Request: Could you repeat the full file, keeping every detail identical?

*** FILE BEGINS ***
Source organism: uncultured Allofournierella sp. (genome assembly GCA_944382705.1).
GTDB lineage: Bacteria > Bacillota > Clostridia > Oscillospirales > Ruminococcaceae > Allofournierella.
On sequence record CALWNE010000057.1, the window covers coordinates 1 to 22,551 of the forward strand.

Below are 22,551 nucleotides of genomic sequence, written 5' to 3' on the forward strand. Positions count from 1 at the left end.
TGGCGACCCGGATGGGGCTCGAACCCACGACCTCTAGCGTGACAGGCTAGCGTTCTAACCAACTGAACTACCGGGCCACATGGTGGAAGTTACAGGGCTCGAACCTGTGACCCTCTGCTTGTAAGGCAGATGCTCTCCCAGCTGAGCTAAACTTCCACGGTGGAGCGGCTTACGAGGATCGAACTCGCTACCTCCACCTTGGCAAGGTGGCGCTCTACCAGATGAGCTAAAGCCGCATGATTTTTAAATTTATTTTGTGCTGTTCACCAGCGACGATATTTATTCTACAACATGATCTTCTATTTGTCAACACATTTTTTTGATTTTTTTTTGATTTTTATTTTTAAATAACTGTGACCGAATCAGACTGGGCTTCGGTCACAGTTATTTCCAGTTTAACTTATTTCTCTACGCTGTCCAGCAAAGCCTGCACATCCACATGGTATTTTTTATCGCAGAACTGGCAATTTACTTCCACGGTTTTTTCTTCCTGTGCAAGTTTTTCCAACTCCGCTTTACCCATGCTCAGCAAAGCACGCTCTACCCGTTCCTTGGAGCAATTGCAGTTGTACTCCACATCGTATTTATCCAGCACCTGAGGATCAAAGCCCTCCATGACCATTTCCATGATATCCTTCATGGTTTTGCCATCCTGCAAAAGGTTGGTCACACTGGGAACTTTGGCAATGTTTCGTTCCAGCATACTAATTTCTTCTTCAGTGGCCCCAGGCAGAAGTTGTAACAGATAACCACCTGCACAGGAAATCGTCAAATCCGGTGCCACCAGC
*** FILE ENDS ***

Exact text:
Source organism: uncultured Allofournierella sp. (genome assembly GCA_944382705.1).
GTDB lineage: Bacteria > Bacillota > Clostridia > Oscillospirales > Ruminococcaceae > Allofournierella.
On sequence record CALWNE010000057.1, the window covers coordinates 1 to 22,551 of the forward strand.

Below are 22,551 nucleotides of genomic sequence, written 5' to 3' on the forward strand. Positions count from 1 at the left end.
TGGCGACCCGGATGGGGCTCGAACCCACGACCTCTAGCGTGACAGGCTAGCGTTCTAACCAACTGAACTACCGGGCCACATGGTGGAAGTTACAGGGCTCGAACCTGTGACCCTCTGCTTGTAAGGCAGATGCTCTCCCAGCTGAGCTAAACTTCCACGGTGGAGCGGCTTACGAGGATCGAACTCGCTACCTCCACCTTGGCAAGGTGGCGCTCTACCAGATGAGCTAAAGCCGCATGATTTTTAAATTTATTTTGTGCTGTTCACCAGCGACGATATTTATTCTACAACATGATCTTCTATTTGTCAACACATTTTTTTGATTTTTTTTTGATTTTTATTTTTAAATAACTGTGACCGAATCAGACTGGGCTTCGGTCACAGTTATTTCCAGTTTAACTTATTTCTCTACGCTGTCCAGCAAAGCCTGCACATCCACATGGTATTTTTTATCGCAGAACTGGCAATTTACTTCCACGGTTTTTTCTTCCTGTGCAAGTTTTTCCAACTCCGCTTTACCCATGCTCAGCAAAGCACGCTCTACCCGTTCCTTGGAGCAATTGCAGTTGTACTCCACATCGTATTTATCCAGCACCTGAGGATCAAAGCCCTCCATGACCATTTCCATGATATCCTTCATGGTTTTGCCATCCTGCAAAAGGTTGGTCACACTGGGAACTTTGGCAATGTTTCGTTCCAGCATACTAATTTCTTCTTCAGTGGCCCCAGGCAGAAGTTGTAACAGATAACCACCTGCACAGGAAATCGTCAAATCCGGTGCCACCAGC